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Online Marketing Just For Smaller Businesses

For many smaller companies, online marketing is  or should be -- a crucial component of their business. But online marketing, which involves SEO, e-mail marketing, and pay per click ads, takes time, some money, and increasingly, some expertise. Products designed for small and midsize businesses are finally entering the market.
For many smaller companies, online marketing is  or should be -- a crucial component of their business. But online marketing, which involves SEO, e-mail marketing, and pay per click ads, takes time, some money, and increasingly, some expertise. Products designed for small and midsize businesses are finally entering the market.I got a chance to talk with Anita Campbell yesterday, the editor of Small Business Trends, a comprehensive site that explores trends in the small business market.

One of the topics we discussed was online marketing, specifically what smaller businesses should be doing. Campbell said that beyond the Web site  the centerpiece of a smaller business' online presence  are five basic things that will provide smaller businesses with a good return. They are:

  • pay per click marketing
  • blogs
  • e-mail marketing
  • SEO (search engine optimization)
  • online press releases

These are what Campbell called "mainstream" strategies and if you are not doing at least four of these things, take Campbell's advice and start.

For many smaller businesses, though, attempting to do all or some of these on their own can be overwhelming, and hiring professionals gets expensive. I recently received a press release from Lyris, a company that develops Internet marketing products. The company has recently released Lyris HQ, an online marketing product for small and midsize businesses.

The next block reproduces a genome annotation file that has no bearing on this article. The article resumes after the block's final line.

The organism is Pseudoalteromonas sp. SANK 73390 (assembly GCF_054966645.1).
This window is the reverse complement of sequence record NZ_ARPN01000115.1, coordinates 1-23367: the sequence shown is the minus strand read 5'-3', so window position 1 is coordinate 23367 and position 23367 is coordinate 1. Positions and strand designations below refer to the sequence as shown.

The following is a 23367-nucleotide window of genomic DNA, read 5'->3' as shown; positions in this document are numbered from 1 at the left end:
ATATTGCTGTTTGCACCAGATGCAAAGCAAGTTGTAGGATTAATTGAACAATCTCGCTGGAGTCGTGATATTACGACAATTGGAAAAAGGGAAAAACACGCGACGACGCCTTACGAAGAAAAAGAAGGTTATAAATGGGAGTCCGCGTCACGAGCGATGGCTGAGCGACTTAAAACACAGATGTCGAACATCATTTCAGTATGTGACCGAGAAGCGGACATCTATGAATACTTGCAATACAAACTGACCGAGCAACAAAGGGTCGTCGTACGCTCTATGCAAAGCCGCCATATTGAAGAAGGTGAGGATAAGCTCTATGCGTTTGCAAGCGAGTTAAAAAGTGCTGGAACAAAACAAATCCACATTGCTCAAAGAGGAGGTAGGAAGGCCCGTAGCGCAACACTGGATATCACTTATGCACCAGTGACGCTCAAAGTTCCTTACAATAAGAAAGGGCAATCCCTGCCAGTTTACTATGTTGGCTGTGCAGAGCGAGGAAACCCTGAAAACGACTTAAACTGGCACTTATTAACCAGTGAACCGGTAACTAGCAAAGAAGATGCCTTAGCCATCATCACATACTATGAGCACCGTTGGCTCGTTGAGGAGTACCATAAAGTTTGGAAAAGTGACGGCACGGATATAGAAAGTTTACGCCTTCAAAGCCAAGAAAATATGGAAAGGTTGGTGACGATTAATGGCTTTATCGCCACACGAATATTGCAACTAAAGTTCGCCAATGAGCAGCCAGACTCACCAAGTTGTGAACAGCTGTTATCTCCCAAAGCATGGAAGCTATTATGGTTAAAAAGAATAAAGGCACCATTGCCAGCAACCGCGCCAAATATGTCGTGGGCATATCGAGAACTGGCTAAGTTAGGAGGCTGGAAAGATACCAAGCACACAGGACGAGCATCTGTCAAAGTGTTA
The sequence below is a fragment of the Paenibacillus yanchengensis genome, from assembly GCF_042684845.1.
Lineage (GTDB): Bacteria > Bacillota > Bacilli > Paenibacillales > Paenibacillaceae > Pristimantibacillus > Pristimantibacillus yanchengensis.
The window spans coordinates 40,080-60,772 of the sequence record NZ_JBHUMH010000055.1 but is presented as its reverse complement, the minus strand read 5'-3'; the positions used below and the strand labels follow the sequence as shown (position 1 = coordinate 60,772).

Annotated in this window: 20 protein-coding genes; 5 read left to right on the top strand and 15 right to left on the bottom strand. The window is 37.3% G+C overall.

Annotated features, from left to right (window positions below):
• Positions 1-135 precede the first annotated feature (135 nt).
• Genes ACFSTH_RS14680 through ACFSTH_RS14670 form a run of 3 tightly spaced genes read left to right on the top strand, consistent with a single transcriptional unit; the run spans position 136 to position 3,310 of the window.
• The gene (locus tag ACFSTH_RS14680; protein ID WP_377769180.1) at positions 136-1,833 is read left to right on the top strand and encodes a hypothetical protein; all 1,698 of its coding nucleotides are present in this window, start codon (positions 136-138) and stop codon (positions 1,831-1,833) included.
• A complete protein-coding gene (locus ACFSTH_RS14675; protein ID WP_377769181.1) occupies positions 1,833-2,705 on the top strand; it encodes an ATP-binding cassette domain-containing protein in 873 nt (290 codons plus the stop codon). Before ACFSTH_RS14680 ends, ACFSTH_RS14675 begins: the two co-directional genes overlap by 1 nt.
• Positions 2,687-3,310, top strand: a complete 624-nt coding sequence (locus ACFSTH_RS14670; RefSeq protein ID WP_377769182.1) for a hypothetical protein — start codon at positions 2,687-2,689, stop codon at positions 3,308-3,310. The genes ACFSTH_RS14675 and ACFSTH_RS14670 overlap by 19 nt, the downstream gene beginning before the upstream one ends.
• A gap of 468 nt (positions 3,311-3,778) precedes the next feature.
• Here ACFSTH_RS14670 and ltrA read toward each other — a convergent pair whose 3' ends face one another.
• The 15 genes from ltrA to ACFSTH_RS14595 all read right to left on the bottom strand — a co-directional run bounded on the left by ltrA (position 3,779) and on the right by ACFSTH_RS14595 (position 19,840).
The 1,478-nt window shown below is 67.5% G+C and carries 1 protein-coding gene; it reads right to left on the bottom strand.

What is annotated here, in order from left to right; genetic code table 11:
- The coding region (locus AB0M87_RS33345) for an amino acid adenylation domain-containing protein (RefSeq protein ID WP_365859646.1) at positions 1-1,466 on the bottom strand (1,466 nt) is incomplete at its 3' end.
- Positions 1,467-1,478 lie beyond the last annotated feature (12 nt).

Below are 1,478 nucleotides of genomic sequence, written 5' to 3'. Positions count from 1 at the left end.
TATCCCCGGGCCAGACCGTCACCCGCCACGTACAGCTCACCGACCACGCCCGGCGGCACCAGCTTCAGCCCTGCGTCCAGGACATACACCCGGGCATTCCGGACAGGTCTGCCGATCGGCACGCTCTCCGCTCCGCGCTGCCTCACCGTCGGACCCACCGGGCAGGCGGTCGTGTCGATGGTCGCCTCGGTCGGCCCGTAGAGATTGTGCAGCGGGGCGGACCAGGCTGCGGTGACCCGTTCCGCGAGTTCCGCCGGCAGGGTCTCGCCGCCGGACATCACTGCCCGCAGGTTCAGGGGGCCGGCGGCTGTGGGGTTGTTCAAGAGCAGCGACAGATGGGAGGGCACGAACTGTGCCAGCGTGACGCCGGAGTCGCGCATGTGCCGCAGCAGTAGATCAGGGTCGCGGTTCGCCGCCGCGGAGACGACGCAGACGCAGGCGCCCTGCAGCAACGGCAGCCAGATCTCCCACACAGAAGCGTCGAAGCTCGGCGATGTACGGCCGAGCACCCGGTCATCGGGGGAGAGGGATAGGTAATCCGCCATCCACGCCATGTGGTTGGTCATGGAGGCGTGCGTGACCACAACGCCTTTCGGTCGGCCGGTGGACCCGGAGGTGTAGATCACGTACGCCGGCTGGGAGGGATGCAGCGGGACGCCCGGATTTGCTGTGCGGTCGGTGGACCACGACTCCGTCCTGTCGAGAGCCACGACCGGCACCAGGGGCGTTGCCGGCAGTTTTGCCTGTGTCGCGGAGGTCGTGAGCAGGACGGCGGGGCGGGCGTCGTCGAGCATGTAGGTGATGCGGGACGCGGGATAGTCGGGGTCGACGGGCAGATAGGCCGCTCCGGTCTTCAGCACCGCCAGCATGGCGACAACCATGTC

The company is positioning itself to be an affordable, viable alternative to larger companies  like Omniture  whose bread and butter are large enterprises. It's good news, at the very least, that smaller businesses are getting the attention of companies like Lyris.

Has anyone out there used a hosted marketing service like Lyris? What was your experience? Would you recommend it? Let us know in the comments.

Editor's Choice
Samuel Greengard, Contributing Reporter
Cynthia Harvey, Freelance Journalist, InformationWeek
Carrie Pallardy, Contributing Reporter
John Edwards, Technology Journalist & Author
Astrid Gobardhan, Data Privacy Officer, VFS Global
Sara Peters, Editor-in-Chief, InformationWeek / Network Computing